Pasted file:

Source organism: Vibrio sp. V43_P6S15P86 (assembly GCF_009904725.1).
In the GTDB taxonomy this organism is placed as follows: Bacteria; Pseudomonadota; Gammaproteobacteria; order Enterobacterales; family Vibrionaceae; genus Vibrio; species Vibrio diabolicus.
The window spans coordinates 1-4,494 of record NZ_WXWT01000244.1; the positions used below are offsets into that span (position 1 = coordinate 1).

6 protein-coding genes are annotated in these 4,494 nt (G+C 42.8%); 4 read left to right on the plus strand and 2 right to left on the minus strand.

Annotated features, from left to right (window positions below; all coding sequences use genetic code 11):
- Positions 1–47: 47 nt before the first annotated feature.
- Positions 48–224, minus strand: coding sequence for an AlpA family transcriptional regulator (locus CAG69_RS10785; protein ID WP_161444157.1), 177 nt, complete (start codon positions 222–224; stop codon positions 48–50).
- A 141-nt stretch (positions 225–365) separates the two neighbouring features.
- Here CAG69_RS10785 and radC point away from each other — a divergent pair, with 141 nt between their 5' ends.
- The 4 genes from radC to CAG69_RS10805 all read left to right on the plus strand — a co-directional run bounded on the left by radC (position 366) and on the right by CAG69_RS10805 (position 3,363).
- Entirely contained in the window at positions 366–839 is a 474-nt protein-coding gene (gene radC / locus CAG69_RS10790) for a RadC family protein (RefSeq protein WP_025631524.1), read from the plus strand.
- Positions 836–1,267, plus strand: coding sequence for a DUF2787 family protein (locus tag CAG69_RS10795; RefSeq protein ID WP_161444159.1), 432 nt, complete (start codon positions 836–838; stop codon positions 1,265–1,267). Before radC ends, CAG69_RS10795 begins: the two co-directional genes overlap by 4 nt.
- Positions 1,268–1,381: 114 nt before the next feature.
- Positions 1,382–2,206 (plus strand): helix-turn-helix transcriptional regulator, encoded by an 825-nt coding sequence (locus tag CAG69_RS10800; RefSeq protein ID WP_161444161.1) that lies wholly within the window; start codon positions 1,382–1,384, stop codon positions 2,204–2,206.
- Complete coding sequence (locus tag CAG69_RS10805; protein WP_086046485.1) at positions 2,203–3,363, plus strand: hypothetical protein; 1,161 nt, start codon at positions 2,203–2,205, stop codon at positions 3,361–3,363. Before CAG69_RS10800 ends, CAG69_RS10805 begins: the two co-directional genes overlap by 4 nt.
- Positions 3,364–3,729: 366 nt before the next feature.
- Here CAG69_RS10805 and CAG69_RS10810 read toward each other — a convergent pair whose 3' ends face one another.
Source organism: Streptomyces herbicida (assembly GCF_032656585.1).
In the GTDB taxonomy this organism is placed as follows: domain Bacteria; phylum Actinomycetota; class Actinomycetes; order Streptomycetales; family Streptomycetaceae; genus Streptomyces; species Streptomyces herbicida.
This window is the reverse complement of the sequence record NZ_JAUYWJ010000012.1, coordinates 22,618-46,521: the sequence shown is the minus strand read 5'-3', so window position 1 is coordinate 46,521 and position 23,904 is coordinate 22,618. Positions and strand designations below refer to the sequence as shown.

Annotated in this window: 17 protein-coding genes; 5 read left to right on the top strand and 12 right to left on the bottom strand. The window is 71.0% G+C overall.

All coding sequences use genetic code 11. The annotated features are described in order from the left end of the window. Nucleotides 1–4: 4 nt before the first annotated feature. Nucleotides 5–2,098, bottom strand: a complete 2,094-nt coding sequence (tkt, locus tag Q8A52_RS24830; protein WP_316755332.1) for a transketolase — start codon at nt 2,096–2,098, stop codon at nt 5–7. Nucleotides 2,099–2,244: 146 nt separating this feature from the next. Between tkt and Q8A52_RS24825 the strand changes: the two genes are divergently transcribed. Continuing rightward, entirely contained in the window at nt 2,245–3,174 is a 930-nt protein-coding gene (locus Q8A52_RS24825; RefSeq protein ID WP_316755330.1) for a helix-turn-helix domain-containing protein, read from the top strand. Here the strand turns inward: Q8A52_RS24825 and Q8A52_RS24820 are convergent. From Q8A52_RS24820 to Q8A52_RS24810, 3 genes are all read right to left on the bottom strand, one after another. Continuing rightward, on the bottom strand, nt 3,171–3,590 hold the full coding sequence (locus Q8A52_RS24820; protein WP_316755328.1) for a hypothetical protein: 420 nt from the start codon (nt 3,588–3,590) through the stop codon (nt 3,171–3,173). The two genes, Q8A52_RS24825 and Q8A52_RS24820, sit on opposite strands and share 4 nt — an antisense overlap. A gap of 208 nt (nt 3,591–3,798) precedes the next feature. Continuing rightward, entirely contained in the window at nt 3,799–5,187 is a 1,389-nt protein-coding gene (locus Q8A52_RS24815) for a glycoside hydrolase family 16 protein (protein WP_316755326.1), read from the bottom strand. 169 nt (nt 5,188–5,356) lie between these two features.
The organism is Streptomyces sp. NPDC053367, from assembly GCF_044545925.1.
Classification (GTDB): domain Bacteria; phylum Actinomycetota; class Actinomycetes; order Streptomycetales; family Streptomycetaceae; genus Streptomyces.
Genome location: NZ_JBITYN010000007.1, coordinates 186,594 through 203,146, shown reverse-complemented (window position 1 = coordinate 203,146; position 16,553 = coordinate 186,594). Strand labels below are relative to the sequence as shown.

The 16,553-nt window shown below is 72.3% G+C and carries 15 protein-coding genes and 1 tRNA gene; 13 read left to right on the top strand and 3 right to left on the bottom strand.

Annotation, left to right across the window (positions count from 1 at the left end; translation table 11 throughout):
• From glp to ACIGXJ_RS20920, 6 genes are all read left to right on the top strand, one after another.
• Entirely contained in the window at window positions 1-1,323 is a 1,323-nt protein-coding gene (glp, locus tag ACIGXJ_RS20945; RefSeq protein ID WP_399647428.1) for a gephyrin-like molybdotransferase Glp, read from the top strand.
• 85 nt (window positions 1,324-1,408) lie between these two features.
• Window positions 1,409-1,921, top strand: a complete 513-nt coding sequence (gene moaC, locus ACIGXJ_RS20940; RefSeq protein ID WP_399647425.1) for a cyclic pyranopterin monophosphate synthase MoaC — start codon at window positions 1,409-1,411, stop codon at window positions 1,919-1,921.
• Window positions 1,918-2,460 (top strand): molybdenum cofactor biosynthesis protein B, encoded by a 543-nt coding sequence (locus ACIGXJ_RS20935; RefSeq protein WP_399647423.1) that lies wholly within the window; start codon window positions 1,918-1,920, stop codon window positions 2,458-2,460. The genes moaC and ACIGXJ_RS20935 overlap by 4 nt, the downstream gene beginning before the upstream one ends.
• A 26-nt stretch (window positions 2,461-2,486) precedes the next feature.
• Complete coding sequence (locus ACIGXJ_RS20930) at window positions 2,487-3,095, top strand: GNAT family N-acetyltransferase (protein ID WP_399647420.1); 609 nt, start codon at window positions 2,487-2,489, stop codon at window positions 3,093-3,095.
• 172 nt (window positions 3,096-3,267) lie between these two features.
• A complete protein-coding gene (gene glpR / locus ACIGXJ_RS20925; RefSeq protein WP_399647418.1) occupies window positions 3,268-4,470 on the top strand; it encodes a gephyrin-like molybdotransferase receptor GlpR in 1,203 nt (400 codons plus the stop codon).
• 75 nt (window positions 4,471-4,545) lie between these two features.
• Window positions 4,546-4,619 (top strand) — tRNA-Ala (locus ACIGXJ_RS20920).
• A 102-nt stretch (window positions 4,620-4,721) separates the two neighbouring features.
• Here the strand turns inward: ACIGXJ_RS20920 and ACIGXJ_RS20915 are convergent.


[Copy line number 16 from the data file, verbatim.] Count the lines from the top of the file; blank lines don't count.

- Positions 3,364–3,729: 366 nt before the next feature.